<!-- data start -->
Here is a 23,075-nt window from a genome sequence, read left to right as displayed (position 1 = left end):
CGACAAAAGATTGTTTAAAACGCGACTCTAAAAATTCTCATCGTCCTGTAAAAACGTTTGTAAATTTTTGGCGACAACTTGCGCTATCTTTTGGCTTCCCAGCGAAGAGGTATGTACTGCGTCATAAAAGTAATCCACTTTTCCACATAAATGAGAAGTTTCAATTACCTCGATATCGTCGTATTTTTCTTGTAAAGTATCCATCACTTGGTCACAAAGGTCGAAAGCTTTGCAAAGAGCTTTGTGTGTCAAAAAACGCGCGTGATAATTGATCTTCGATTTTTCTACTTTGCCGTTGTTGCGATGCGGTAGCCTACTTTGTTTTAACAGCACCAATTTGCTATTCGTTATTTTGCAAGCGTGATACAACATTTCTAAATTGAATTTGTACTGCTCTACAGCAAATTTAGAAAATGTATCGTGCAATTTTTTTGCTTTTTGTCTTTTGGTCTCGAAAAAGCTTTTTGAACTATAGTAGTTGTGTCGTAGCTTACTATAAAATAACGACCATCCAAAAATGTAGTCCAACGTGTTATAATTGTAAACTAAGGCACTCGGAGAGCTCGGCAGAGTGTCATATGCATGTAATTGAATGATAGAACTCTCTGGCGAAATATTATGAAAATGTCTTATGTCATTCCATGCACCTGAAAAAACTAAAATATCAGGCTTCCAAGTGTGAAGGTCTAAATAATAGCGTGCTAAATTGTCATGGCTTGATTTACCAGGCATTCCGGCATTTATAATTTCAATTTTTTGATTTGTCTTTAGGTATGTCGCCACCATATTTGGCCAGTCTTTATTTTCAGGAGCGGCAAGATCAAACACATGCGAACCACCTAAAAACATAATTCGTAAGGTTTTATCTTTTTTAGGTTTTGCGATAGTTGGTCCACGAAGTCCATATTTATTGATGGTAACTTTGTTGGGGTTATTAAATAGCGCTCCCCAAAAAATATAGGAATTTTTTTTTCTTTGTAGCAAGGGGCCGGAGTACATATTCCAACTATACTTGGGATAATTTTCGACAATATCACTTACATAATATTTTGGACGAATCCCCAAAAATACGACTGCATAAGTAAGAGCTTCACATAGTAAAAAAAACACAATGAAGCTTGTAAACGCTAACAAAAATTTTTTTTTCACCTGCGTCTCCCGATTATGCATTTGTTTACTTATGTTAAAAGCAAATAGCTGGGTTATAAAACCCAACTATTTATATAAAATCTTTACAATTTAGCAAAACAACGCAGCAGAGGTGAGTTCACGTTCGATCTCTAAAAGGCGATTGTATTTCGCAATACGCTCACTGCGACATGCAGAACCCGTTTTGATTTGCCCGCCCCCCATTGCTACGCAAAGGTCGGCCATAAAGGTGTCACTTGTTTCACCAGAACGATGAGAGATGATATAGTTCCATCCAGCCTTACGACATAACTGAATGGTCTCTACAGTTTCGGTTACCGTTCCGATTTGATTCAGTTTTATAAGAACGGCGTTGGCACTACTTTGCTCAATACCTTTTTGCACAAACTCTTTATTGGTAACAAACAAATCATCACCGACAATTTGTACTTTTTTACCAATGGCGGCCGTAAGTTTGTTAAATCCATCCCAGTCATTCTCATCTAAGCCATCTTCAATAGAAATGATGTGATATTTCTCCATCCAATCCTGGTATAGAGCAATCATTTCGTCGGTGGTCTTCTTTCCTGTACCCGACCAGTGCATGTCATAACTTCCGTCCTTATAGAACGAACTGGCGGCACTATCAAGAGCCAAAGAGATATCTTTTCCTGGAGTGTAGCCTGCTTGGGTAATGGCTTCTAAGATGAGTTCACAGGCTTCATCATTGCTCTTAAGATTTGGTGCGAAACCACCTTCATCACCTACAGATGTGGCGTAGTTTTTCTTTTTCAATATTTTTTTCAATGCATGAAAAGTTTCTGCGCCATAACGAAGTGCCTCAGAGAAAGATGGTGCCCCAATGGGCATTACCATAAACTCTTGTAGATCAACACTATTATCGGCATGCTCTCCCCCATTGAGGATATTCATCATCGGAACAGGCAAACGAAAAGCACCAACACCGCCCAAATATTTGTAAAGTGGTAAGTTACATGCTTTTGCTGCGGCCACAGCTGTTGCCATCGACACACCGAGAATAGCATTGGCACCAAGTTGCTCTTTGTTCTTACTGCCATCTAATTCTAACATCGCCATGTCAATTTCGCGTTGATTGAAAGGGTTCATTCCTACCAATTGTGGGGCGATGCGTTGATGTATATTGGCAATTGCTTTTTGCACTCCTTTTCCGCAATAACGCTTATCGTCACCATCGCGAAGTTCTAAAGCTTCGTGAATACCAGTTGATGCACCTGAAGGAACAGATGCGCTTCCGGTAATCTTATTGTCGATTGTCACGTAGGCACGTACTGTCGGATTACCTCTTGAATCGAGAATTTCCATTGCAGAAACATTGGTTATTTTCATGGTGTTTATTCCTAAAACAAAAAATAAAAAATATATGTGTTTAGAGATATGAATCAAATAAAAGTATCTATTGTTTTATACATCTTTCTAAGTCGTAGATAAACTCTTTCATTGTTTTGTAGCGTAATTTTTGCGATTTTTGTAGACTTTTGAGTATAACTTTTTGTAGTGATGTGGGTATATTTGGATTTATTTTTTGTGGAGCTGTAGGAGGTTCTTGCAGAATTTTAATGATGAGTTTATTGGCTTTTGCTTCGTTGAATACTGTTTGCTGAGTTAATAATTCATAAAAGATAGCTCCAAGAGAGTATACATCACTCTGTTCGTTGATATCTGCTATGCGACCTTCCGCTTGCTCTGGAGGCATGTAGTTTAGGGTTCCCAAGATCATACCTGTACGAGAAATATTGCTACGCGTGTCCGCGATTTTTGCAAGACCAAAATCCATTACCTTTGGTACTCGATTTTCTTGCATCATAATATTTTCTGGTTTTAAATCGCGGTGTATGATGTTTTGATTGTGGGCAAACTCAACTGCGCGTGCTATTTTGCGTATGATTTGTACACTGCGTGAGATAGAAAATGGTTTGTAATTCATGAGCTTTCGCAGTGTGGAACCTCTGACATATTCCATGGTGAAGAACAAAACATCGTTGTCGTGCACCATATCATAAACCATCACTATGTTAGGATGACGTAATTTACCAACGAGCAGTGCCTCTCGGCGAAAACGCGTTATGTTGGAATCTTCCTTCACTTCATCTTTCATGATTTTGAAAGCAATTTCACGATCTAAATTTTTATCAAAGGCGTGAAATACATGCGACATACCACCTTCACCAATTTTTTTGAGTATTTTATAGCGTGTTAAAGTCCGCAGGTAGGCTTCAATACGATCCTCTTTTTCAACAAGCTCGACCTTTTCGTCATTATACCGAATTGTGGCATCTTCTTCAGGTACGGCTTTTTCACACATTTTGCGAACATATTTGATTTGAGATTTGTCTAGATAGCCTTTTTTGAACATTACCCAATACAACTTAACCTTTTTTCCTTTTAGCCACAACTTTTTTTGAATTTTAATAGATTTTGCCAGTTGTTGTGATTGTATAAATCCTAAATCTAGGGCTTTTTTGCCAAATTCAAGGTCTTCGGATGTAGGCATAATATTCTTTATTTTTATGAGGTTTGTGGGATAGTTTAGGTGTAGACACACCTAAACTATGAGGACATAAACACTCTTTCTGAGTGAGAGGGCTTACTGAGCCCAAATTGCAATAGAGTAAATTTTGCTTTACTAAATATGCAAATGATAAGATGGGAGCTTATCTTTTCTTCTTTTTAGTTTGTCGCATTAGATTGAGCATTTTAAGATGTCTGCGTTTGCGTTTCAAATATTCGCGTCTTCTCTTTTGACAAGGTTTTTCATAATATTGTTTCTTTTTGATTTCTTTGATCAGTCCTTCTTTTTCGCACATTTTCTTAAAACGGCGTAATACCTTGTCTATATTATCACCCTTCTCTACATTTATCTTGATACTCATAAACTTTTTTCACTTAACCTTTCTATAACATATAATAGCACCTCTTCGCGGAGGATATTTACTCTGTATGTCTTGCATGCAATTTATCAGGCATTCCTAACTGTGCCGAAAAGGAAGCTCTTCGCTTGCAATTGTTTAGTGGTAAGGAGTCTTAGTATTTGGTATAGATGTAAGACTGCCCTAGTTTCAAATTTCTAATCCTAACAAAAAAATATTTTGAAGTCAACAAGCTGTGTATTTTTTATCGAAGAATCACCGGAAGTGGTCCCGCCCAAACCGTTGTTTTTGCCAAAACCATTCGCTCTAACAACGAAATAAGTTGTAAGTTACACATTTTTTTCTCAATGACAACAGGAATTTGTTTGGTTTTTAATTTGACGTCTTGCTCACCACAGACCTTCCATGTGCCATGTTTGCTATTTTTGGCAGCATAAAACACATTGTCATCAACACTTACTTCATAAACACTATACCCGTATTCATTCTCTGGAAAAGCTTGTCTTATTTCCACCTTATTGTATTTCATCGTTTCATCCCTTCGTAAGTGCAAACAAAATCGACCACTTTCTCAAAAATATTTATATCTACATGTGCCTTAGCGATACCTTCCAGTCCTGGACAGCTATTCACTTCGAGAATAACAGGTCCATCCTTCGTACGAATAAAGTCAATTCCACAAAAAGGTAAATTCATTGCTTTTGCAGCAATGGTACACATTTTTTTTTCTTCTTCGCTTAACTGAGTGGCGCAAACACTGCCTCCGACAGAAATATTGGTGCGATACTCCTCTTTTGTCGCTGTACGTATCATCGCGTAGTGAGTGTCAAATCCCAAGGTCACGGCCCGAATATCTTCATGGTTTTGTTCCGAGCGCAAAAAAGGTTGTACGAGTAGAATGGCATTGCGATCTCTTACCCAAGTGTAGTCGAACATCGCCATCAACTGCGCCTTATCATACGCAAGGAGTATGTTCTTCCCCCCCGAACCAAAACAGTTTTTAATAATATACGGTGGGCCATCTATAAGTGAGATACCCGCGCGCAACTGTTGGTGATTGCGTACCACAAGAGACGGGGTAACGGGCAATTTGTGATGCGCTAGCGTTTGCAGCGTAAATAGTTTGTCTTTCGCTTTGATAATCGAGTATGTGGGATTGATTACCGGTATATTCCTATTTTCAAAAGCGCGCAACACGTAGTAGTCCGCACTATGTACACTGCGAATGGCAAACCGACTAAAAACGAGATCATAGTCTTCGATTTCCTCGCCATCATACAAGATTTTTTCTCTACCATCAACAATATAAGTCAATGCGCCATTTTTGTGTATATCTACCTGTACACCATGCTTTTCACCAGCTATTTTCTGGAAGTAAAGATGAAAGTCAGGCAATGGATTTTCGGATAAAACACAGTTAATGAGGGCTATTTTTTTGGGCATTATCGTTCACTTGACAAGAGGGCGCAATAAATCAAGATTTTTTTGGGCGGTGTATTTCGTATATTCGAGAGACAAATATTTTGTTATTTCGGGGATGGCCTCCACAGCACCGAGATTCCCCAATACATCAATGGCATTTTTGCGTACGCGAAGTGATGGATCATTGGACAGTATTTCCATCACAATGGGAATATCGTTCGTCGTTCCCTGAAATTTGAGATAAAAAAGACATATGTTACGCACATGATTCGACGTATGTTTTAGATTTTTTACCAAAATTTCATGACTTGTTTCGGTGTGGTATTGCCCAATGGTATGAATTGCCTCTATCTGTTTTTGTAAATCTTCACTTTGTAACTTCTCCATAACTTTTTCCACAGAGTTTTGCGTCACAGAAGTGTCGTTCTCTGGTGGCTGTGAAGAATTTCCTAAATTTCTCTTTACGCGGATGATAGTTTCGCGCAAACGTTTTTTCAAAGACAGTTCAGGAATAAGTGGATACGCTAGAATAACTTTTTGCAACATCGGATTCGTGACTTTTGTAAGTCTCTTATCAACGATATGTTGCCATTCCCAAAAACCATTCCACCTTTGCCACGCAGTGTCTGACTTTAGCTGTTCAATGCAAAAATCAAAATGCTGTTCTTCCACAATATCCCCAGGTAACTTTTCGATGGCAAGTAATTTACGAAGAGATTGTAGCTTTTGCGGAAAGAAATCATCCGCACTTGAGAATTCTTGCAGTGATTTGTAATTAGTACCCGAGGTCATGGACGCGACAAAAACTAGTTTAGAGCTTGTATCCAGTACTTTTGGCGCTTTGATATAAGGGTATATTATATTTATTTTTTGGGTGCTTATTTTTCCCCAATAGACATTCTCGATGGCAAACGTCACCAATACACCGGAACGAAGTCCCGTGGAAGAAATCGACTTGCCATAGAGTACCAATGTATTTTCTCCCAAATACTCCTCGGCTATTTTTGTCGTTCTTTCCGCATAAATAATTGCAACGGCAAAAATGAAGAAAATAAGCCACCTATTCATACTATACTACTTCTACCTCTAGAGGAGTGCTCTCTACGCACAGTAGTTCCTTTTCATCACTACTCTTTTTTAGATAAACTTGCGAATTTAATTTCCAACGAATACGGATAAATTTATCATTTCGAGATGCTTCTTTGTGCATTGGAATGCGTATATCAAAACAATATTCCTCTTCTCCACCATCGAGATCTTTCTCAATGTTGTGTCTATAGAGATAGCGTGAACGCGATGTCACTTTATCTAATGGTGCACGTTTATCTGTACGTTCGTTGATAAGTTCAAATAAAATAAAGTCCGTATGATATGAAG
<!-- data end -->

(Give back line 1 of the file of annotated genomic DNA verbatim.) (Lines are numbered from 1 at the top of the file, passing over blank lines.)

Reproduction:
Here is a 23,075-nt window from a genome sequence, read left to right as displayed (position 1 = left end):